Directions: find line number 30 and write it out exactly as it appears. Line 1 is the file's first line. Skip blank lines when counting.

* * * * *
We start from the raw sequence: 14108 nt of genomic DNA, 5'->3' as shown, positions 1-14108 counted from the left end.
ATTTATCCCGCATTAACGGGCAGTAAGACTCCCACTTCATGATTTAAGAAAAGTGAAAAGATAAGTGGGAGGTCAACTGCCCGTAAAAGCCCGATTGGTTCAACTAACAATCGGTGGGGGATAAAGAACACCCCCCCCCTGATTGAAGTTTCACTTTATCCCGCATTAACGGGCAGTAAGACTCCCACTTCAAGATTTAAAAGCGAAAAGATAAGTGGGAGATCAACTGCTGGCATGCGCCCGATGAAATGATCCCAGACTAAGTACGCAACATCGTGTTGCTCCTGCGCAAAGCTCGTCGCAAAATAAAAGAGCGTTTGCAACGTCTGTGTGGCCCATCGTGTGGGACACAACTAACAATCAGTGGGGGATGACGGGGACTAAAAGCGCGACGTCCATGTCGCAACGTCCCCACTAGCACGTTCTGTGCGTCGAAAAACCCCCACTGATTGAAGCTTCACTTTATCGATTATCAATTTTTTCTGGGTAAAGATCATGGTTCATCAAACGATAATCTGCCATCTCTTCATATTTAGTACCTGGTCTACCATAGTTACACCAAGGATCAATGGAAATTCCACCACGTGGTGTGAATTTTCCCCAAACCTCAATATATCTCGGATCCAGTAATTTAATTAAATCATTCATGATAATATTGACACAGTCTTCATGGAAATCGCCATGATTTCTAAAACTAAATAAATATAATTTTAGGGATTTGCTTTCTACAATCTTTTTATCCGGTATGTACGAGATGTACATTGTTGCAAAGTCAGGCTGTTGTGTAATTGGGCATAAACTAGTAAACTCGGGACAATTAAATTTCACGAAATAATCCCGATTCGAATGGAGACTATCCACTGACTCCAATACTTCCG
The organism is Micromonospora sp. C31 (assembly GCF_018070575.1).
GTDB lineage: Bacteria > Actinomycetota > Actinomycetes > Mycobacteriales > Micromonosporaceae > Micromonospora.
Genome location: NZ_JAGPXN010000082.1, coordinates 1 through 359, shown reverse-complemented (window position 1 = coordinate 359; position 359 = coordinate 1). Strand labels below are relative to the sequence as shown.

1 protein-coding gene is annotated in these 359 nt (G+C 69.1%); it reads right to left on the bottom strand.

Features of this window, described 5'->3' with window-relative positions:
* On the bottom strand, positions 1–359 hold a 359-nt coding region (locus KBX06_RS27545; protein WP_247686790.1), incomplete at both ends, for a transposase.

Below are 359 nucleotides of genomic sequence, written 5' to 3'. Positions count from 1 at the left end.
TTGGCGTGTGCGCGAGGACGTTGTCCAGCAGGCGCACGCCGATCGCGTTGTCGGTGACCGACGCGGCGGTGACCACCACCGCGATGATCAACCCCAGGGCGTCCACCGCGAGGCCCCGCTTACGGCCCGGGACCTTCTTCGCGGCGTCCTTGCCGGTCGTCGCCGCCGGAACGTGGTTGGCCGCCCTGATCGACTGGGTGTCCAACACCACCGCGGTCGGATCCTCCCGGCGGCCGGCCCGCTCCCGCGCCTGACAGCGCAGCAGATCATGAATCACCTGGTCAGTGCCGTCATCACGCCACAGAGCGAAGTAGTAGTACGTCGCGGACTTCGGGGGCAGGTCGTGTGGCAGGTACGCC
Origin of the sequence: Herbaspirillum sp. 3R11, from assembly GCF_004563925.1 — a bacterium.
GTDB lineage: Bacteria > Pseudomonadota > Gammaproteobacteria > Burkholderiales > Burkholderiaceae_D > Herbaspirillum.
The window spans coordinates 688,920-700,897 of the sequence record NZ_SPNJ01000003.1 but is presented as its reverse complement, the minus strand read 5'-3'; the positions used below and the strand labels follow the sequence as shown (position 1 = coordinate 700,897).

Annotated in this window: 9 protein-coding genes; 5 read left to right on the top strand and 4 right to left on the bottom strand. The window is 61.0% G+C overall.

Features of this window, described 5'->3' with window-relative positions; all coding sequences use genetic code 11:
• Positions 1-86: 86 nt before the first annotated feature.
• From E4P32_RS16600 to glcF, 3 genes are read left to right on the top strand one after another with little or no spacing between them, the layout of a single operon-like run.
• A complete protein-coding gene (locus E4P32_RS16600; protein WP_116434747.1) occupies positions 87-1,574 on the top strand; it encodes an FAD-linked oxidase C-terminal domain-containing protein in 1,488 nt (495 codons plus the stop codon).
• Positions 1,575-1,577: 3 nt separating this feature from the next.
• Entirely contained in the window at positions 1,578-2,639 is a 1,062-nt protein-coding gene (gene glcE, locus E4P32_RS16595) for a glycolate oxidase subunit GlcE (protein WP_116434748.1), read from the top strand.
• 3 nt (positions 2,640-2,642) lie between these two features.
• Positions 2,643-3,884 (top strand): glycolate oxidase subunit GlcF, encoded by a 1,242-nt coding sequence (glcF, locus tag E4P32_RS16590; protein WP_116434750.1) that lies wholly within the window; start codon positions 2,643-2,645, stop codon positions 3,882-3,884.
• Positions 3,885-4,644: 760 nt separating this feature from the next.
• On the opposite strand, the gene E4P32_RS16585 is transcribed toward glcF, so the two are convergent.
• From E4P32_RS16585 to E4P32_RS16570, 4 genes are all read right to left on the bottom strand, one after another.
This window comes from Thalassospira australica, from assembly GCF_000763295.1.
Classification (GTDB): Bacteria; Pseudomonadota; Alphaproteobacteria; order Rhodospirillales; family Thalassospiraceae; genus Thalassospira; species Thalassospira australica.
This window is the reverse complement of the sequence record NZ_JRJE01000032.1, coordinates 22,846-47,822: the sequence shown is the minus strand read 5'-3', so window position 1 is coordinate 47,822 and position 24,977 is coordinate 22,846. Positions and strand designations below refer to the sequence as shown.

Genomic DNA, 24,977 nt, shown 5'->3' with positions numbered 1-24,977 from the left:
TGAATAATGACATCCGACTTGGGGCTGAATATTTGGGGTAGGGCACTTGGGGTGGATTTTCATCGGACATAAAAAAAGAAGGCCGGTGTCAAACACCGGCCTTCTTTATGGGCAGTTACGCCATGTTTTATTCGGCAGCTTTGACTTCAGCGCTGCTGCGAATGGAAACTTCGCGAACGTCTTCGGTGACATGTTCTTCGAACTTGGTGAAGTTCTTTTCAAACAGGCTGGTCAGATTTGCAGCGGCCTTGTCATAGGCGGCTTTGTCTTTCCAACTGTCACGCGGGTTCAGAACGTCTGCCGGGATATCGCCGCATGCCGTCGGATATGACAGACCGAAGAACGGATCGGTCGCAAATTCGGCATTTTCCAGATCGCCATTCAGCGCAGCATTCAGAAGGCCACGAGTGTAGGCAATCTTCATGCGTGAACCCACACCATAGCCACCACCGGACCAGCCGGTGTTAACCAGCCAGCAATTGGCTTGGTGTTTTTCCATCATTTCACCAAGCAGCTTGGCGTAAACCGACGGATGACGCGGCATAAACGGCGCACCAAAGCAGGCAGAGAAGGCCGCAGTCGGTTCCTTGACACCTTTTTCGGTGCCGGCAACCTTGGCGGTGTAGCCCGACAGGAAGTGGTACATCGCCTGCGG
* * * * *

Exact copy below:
TGAATAATGACATCCGACTTGGGGCTGAATATTTGGGGTAGGGCACTTGGGGTGGATTTTCATCGGACATAAAAAAAGAAGGCCGGTGTCAAACACCGGCCTTCTTTATGGGCAGTTACGCCATGTTTTATTCGGCAGCTTTGACTTCAGCGCTGCTGCGAATGGAAACTTCGCGAACGTCTTCGGTGACATGTTCTTCGAACTTGGTGAAGTTCTTTTCAAACAGGCTGGTCAGATTTGCAGCGGCCTTGTCATAGGCGGCTTTGTCTTTCCAACTGTCACGCGGGTTCAGAACGTCTGCCGGGATATCGCCGCATGCCGTCGGATATGACAGACCGAAGAACGGATCGGTCGCAAATTCGGCATTTTCCAGATCGCCATTCAGCGCAGCATTCAGAAGGCCACGAGTGTAGGCAATCTTCATGCGTGAACCCACACCATAGCCACCACCGGACCAGCCGGTGTTAACCAGCCAGCAATTGGCTTGGTGTTTTTCCATCATTTCACCAAGCAGCTTGGCGTAAACCGACGGATGACGCGGCATAAACGGCGCACCAAAGCAGGCAGAGAAGGCCGCAGTCGGTTCCTTGACACCTTTTTCGGTGCCGGCAACCTTGGCGGTGTAGCCCGACAGGAAGTGGTACATCGCCTGCGG